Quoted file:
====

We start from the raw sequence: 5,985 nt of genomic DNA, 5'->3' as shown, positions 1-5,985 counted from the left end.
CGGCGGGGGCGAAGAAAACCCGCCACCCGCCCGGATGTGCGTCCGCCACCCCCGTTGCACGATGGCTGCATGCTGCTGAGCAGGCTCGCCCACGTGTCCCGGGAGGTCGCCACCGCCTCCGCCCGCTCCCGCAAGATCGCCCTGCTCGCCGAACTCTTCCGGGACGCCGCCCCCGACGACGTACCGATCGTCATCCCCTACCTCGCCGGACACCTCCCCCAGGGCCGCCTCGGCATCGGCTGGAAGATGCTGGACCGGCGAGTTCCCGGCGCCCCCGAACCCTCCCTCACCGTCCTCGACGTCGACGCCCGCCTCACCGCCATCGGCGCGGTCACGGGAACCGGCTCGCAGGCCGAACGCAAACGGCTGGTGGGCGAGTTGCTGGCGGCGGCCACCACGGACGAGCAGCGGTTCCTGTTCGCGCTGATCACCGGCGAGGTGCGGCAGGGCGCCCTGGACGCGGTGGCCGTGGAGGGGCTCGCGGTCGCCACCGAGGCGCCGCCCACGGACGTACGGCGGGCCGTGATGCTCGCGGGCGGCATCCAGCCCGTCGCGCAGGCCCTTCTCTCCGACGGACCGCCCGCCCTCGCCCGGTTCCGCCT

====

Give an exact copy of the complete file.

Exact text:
We start from the raw sequence: 5,985 nt of genomic DNA, 5'->3' as shown, positions 1-5,985 counted from the left end.
CGGCGGGGGCGAAGAAAACCCGCCACCCGCCCGGATGTGCGTCCGCCACCCCCGTTGCACGATGGCTGCATGCTGCTGAGCAGGCTCGCCCACGTGTCCCGGGAGGTCGCCACCGCCTCCGCCCGCTCCCGCAAGATCGCCCTGCTCGCCGAACTCTTCCGGGACGCCGCCCCCGACGACGTACCGATCGTCATCCCCTACCTCGCCGGACACCTCCCCCAGGGCCGCCTCGGCATCGGCTGGAAGATGCTGGACCGGCGAGTTCCCGGCGCCCCCGAACCCTCCCTCACCGTCCTCGACGTCGACGCCCGCCTCACCGCCATCGGCGCGGTCACGGGAACCGGCTCGCAGGCCGAACGCAAACGGCTGGTGGGCGAGTTGCTGGCGGCGGCCACCACGGACGAGCAGCGGTTCCTGTTCGCGCTGATCACCGGCGAGGTGCGGCAGGGCGCCCTGGACGCGGTGGCCGTGGAGGGGCTCGCGGTCGCCACCGAGGCGCCGCCCACGGACGTACGGCGGGCCGTGATGCTCGCGGGCGGCATCCAGCCCGTCGCGCAGGCCCTTCTCTCCGACGGACCGCCCGCCCTCGCCCGGTTCCGCCT